# Coordinate Rotation in a Cartesian 3-Space

• ForMyThunder
In summary, the conversation discusses the process of deriving a set of equations for a new Cartesian coordinate system after a rotation of an original coordinate system. The steps involved transforming the coordinates into spherical coordinates, rotating them by angles p0 and q0, and simplifying and substituting the original values. The conversation also mentions the need for a coordinate-independent set of equations and asks for any simpler equations for general rotations in three dimensions. It is suggested that spherical coordinates may only be useful for rotations around the z-axis.

#### ForMyThunder

I have been trying to derive a set of equations for a new Cartesian coordinate system after a rotation of an original coordinate system. This is what I did:

1) I transformed the Cartesian coordinates (x,y,z) into spherical coordinates (r,p,q):
x= r cos(q) cos(p)
y= r cos(q) sin(p)
z= r sin (q)

2) The coordinates are to be rotated by angles of p0 and q0 so that:

p'= p-p0
q'= q-q0
r'= r

3) Substitution:

x'= r cos(q-q0) cos (p-p0)
y'= r cos(q-q0) sin (p-p0)
z'= r sin(q-q0)

4) Simplifying and substituting the original values of x, y, and z:

x'= (r cos(q) cos(q0) + r sin(q) sin(q0)) (cos(p) cos(p0) + sin(p) sin(p0))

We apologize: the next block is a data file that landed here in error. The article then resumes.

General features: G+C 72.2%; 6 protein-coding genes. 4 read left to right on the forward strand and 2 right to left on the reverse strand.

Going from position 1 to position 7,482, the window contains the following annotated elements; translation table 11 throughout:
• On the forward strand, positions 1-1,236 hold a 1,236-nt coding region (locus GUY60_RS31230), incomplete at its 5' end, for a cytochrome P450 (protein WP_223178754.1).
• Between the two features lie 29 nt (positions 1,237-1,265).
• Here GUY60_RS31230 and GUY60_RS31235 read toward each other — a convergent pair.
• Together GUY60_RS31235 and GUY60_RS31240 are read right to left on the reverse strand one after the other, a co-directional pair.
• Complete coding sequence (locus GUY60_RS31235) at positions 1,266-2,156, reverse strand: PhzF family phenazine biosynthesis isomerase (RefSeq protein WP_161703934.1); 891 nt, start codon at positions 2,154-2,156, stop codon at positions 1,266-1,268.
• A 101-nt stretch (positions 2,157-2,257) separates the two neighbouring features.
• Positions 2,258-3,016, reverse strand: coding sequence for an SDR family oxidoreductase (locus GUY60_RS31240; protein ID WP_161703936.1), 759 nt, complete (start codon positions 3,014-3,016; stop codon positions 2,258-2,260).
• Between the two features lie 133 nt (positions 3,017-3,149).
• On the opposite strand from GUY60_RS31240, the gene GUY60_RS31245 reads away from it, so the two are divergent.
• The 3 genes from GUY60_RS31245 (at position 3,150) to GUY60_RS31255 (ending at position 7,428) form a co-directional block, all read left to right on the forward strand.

= r cos(q) cos(q0) cos(p) cos(p0) + r cos(q) cos(q0) sin(p) sin(p0) + r sin(q) sin(q0)cos(p) cos(p0) + r sin(q) sin(q0) sin(p) sin(p0)
= x cos(q0) cos(p0) + y cos(q0) sin(p0) + z sin(p0)cos(p) cos(p0) + z sin(q0) sin(p)
sin(p0)

y'=(r cos(q) cos(q0) + r sin(q) sin(q0)) (sin(p) cos(p0) - cos(p) sin(p0))
=r cos(q) cos(q0) sin(p) cos(p0) - r cos(q) cos(q0) cos(p) sin(p0) + r sin(q) sin(q0)
sin(p) cos(p0) - r sin(q) sin(q0) cos(p) sin(p0)
=y cos(q0) cos(p0) - x cos(q0) sin(p0) + z sin(q0) sin(p) cos(p0) - z sin(q0) cos(p)
sin(p0)

z'= r sin(q) cos(q0) - r cos(q) sin(q0)
= z cos(q0) - r cos(q) sin(q0)

This is as far as I got, but in the equations for x and y, there are still some sin(p)'s and
cos(p)'s left in there which cannot be evaluated without the original coordinates and I want to find a coordinate-independent set of equations so that the same equations can be used for every point in the original coordinate system.

My question is: Is there any way to get rid of these sine's and cosine's? Or do you see anything that I could have done wrong or different?

If you know any simpler equations, please send them to me.

Thanks.

The spherical coordinates are useful only for the rotation around z-axis. With your notation, that means translation of variable p. For more general rotations, the spherical coordinates are making things only more difficult.

Here's something about rotations in three dimensions: Elements of SO(3)?